How Penn Medicine saved lives with text messaging during the pandemic—and what doctors can learn from it

By Jules Murtha
Published January 3, 2022

Key Takeaways

When COVID-19 caused hospitals to surge to capacity, depleting resources and requiring patients with mild symptoms to isolate at home, healthcare professionals scrambled to manage the crisis. As a result, researchers and clinicians creatively set their sights on text messaging as a potentially powerful healthcare tool—and their work paid off.

Among the standout efforts is Penn Medicine’s COVID Watch. In order to maximize outpatient care at the height of COVID, Penn quickly created an automated text messaging service to monitor symptoms in patients at home.

The SMS-based service has already saved lives, and it could lay a foundation for the future.

Texting as a tool against COVID

COVID Watch allows patients in self-isolation at home to update the system on their symptoms at any time, according to Penn Medicine’s website.[] The program automatically sends each patient two text messages daily. If the patient reports worsening symptoms, an RN working with COVID Watch contacts the patient soon after to discuss the details. COVID Watch RNs require access to a phone and PennChart, the organization’s electronic health record system, to complete their work remotely.

COVID Watch proved effective, according to a study published in ACP Journals, which compared 30- and 60-day outcomes for patients enrolled in the program with those who received usual care.[] To qualify for eligibility in the program, patients had to be over 18 and could not be receiving home, hospice, or long-term care. Researchers noted factors such as age, sex, race and ethnicity, comorbidities, income, and insurance coverage status.

After 30 days, 0.09% (3 of 3,488) of COVID Watch patients died compared with the 0.27% (12 of 4,377) of patients who died receiving usual care. No deaths among the COVID Watch group occurred outside of the hospital, while six of the patients receiving usual care died at home. By day 60, two additional deaths of patients enrolled in COVID Watch took place in-hospital, while four additional deaths occurred in the usual care group.

Overall, the study found that COVID Watch patients had a significantly lower mortality rate than the usual care group, regardless of race and socioeconomic factors.

While a third of usual care group patient deaths took place at home, all deaths in the COVID Watch group occurred in-hospital. Those enrolled in COVID Watch were more likely to be admitted, and they were admitted earlier than those who received usual care.

These promising results could pave the way for physicians to use text messaging programs regularly, especially as COVID variants continue to emerge and case numbers increase.

Responding to unforeseen circumstances

Penn Medicine researchers began the study during a COVID-19 surge in August 2021. At that time, there were about 153,000 cases per day, and hospitals in several areas of the country were at capacity. Most patients who tested positive were told to quarantine at home and monitor their symptoms.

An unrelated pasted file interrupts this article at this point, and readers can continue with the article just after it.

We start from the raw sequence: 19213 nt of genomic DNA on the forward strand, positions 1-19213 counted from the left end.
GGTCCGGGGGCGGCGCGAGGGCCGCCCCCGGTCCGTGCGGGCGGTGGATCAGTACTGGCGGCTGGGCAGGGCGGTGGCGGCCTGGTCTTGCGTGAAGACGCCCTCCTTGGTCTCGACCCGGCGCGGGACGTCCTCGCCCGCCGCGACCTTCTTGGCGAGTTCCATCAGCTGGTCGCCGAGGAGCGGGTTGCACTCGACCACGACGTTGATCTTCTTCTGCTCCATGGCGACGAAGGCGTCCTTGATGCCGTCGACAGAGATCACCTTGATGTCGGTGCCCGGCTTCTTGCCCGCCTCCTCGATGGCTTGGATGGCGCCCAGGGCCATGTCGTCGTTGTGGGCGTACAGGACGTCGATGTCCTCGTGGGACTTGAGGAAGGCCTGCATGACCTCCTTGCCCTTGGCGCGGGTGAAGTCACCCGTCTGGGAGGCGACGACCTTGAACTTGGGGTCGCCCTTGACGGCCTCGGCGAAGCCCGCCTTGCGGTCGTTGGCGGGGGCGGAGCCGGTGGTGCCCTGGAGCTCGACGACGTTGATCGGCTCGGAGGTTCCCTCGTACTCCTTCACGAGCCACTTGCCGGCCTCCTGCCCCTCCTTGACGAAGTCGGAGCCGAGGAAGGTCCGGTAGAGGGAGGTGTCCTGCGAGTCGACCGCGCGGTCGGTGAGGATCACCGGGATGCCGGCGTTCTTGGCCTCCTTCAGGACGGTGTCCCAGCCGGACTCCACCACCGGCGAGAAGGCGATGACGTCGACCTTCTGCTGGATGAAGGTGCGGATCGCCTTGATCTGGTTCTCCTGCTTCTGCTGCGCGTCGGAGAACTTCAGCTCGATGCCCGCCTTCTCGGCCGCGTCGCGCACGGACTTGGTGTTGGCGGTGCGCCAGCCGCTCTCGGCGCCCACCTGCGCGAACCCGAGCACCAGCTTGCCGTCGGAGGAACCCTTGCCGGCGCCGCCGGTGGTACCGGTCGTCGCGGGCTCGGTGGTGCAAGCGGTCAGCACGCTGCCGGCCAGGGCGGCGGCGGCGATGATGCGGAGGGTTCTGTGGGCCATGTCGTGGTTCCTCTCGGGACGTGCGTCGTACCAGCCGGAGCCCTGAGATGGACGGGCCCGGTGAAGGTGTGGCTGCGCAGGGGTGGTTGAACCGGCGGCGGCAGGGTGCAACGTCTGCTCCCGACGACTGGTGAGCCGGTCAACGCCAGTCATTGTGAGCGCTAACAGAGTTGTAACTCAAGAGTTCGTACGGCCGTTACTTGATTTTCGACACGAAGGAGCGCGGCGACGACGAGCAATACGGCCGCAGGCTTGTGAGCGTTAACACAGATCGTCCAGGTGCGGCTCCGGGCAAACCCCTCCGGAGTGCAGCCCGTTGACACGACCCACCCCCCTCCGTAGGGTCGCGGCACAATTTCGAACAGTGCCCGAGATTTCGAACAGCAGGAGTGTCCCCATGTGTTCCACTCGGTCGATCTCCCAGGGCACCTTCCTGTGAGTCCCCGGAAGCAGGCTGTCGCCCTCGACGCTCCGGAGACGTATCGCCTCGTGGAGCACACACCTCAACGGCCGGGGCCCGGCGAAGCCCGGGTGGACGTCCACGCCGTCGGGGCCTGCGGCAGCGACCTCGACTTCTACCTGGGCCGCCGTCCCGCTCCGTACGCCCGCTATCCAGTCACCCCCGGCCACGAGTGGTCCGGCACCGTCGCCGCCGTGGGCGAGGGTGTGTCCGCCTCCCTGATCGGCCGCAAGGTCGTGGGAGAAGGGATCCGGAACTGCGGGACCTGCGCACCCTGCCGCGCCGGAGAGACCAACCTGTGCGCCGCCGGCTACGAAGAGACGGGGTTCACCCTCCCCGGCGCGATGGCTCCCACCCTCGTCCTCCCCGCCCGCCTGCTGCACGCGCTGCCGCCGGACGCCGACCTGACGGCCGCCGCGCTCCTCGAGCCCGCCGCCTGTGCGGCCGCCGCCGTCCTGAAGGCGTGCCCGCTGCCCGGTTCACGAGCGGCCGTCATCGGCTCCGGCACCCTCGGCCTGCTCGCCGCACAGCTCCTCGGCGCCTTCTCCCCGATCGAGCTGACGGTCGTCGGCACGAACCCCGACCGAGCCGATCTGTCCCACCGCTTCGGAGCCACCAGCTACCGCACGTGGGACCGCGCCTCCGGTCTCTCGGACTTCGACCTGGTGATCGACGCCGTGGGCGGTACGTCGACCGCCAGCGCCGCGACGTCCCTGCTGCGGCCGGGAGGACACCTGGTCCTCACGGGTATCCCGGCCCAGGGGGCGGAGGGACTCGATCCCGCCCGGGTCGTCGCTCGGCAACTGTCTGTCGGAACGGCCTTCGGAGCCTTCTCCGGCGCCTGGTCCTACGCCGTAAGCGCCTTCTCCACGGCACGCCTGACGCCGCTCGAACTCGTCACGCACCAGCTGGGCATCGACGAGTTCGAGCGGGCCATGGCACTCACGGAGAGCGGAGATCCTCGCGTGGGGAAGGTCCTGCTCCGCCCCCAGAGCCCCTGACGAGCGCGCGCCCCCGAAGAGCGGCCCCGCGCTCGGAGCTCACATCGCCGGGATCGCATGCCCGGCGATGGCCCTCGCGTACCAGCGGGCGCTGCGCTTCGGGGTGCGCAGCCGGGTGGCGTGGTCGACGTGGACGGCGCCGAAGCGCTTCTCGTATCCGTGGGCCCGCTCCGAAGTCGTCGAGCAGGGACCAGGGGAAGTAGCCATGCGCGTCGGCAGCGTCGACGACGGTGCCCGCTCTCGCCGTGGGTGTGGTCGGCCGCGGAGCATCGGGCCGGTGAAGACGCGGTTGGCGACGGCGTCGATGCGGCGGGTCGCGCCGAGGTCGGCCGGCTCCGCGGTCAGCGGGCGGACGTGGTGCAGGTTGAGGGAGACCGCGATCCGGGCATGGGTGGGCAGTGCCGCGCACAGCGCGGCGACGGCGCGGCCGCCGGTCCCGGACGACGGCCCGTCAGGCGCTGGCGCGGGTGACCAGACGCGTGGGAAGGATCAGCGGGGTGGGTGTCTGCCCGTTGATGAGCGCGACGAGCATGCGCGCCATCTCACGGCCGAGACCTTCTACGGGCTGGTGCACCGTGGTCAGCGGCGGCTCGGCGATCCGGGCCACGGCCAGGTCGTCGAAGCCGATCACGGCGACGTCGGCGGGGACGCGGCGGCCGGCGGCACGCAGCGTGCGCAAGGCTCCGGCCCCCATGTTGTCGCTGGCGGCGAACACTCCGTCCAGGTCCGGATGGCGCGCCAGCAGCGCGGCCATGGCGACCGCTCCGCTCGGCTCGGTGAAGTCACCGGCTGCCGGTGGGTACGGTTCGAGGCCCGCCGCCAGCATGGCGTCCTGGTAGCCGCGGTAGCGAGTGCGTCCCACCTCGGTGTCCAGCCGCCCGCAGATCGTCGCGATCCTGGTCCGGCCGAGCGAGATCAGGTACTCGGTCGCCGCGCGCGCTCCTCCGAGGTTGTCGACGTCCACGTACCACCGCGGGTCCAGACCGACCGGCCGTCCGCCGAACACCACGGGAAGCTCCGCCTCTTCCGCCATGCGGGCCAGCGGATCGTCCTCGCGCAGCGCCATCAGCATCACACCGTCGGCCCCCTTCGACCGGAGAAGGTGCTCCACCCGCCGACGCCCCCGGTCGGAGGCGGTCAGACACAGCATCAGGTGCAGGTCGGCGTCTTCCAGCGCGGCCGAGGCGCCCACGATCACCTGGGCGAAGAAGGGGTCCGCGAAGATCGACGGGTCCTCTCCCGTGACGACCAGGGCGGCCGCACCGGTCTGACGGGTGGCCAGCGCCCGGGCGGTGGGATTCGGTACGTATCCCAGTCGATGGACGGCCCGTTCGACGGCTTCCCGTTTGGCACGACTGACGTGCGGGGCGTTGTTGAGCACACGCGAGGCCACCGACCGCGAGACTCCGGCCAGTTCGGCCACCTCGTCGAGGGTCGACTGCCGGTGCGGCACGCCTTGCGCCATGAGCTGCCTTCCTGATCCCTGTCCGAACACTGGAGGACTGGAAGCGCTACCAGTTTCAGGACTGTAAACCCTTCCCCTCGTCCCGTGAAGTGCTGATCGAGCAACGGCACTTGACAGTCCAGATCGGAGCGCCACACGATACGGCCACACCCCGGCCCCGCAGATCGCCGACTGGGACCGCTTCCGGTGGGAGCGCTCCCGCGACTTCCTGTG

But COVID-19 is a highly unpredictable disease. Symptoms may intensify quickly, and so might the need for hospitalization. Patients who rapidly decline at home may wait to seek and receive proper care or face delays when hospitals become overwhelmed.

COVID Watch has the potential to provide patients with emergency department and hospital-level care from the comfort of their homes, researchers noted, which saves space, beds, and other resources for patients who require hospitalization. When hospitals surge to capacity, technology as simple as text messaging could mean the difference between life or death for some patients.

Penn Medicine is extending COVID Watch into a new program, called COVID Pulse, which provides patients with a pulse oximeter to monitor oxygen saturation at home. Just like with COVID Watch, when a patient’s oxygen saturation drops to a dangerous level, the patient can text a clinician, who will respond within an hour. Once the program is complete, patients return their oximeters. Staff sanitize the devices before passing them off to new patients.

Amplifying the voices of doctors and patients

Clinicians expressed their gratitude for access to emerging texting outreach programs such as COVID Watch and COVID Pulse.

“The pandemic has resulted in a saturation of information, whether correct or misinformed, which can contribute to one's fear of seeking help,” one clinician said. “After speaking with one patient, she agreed to go to the ED, where she was diagnosed with pneumonia. Having outreach, monitoring, and extension of care through COVID Watch has helped prevent delays in care for patients.”

Patients, meanwhile, are happy to have access to the service.

“The check-ins were very helpful for peace of mind, which is extremely helpful when you have a brand-new virus that even the best scientists and doctors don’t know much about yet,” one patient said. “It’s a little unnerving, to say the least. Especially for people who live alone, I can see where this would be a godsend. Thank you.”

Related: Expert interview: Top questions patients are asking about COVID—and how to answer them

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